Contributed by Tomás Irish
Do you consider your PhD to be a job or a vocation?
It’s a vocation which I try to treat like a job.
In 20 words or less, tell us why you decided to do a PhD:
I’ll try to do so in one hyphenated word: self-indulgence.
A PhD is a bit like a chugger; it’s always there, and it is occasionally very annoying. There is no escape. You can put in your eight or nine hours a day and still find it tugging at your sleeve when you go to bed. There are – amazingly – times when I do not want to think about history or anything even tangentially linked to it. Unlike in many jobs (I suspect), there is no real ‘off’ switch when it comes to academic work; not in the evenings, not at the weekends. This was – for me – probably the single most difficult thing to get to grips with. If you spend all of your day thinking about a very specific period and aspect of history, it tends to get stuck in your brain. This can be an irritant when all you want to do is watch Masterchef.
Describing the average week in doing my PhD is a tricky business. Having completed two years, I can say with a degree of certainty that I have something of an all-or-nothing approach to work. Some weeks are spent searching endlessly for something to read or reading something mindlessly which is not really of any great relevance, but which you try to convince yourself is just so you feel you have accomplished something by six o’clock on Friday. Others are flat out: like when there is a deadline to be made; or when one useful reference snowballs into another and another; or when you reach the Promised Land known as The Archives.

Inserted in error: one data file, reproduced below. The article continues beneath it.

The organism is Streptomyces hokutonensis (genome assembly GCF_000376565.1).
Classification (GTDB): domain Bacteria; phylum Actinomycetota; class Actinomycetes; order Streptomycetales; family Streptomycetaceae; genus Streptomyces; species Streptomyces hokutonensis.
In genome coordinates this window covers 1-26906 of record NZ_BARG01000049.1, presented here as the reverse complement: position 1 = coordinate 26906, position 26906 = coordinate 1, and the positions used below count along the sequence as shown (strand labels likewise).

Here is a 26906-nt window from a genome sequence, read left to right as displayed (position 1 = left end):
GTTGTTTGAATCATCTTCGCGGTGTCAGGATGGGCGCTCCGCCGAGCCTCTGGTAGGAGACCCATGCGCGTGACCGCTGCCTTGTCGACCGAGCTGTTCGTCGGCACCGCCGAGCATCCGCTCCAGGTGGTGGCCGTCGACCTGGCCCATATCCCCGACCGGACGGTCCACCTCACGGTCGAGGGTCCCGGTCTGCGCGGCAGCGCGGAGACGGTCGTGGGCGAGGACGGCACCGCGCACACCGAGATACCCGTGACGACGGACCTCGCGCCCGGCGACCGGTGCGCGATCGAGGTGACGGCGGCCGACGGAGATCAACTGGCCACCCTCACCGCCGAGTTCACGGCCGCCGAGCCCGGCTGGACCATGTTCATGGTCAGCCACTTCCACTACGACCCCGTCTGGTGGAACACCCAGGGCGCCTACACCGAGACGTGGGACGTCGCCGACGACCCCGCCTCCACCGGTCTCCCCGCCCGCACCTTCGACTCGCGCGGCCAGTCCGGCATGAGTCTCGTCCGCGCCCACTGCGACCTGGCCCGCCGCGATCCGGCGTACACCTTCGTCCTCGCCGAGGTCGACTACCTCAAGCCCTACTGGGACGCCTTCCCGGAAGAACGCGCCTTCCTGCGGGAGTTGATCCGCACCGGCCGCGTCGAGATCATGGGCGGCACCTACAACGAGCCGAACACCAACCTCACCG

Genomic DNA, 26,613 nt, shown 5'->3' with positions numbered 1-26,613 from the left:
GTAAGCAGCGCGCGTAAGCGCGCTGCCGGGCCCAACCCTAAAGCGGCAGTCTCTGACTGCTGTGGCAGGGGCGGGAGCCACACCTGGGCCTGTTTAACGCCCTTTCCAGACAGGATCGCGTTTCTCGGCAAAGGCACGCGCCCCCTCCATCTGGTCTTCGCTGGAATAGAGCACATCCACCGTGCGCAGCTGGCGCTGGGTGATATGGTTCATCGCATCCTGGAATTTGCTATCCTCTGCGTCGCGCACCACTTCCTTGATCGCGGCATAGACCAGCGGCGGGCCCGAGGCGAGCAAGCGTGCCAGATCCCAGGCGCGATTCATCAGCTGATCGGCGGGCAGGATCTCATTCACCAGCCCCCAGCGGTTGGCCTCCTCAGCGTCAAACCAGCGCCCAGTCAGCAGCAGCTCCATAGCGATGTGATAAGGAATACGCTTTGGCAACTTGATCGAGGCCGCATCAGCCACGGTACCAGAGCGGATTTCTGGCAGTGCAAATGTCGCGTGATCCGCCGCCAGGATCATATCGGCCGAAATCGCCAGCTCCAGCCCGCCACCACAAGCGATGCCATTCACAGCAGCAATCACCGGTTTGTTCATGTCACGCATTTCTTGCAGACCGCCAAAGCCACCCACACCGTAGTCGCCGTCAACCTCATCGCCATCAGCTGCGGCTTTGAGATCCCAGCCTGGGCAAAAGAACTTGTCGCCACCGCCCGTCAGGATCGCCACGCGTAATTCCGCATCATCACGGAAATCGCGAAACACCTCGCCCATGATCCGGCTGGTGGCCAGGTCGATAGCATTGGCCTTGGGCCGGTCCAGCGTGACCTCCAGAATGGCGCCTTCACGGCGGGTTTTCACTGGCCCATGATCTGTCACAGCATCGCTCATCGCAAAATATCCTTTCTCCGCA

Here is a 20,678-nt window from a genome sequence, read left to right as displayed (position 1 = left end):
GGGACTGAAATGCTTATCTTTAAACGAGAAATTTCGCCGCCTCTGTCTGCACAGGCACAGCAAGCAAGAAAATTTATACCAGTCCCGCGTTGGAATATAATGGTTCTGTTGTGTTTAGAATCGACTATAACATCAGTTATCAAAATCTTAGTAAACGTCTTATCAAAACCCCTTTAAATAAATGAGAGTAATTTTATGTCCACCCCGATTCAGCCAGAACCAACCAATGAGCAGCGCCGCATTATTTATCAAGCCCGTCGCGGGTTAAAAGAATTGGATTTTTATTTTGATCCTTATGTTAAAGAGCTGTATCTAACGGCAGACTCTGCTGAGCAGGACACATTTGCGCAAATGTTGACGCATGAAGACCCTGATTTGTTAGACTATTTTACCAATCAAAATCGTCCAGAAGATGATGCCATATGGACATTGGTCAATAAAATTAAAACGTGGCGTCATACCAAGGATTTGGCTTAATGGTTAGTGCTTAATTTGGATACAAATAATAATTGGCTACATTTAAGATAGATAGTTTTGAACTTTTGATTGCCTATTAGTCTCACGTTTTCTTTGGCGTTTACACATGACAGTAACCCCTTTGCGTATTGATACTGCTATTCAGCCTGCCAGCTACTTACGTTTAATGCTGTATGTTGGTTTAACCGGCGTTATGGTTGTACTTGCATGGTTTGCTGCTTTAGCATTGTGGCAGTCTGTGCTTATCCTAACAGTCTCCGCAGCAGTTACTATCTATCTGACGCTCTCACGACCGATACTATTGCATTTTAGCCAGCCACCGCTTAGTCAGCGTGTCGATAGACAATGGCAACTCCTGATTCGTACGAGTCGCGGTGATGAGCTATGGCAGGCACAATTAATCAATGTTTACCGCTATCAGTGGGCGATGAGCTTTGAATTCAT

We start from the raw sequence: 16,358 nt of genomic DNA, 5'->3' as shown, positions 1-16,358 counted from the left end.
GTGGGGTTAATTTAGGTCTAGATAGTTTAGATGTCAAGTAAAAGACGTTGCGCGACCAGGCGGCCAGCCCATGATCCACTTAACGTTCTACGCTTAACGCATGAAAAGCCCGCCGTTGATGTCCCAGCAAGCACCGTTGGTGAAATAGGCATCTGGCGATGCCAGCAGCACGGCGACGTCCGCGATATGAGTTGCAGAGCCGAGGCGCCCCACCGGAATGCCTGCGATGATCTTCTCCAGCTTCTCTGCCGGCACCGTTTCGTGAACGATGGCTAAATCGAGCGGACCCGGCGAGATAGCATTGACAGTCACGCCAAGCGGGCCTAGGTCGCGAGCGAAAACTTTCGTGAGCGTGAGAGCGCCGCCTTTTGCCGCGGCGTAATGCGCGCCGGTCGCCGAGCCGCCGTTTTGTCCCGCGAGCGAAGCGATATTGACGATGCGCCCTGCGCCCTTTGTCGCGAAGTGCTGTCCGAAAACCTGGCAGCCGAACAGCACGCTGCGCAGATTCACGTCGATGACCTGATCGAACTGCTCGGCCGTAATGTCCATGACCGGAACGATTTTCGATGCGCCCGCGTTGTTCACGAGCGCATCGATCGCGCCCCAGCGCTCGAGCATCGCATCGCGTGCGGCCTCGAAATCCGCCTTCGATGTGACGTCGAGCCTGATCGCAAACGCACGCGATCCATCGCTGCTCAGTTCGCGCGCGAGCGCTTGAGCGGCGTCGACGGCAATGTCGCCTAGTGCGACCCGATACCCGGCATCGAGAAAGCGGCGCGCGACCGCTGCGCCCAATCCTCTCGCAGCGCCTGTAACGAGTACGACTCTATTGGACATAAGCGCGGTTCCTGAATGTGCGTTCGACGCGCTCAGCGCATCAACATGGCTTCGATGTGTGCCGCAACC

Archival research is, of course, central to most historical research. A complicating factor in my own work is that all of my archives are located abroad (in Britain, in France and the USA). I have undertaken research trips of varying lengths over the course of the two years, but of course having to undertake trips at all adds to the stop-start nature of my research. The upside to this is, obviously, that I get to spend time away from Dublin in beautiful foreign cities full of interesting things to see and do. The downside is that the bulk of this time in said cities is spent locked away in a dusty archive and that you never get to do many interesting things aside from pick apart the foibles of the archivist.
I do not mean to suggest that doing a PhD is a chore. For me, doing a PhD is a wonderful opportunity to immerse yourself completely in a subject which you are (or were) interested in. Personally, having the freedom to explore different aspects of a subject on your own terms is a great intellectual challenge and at the best of times is hugely enjoyable. The going is not always so easy, of course, but the peaks tend to outweight the troughs. I may, however, revise this assessment in a year when I am trying to write up the damn thing.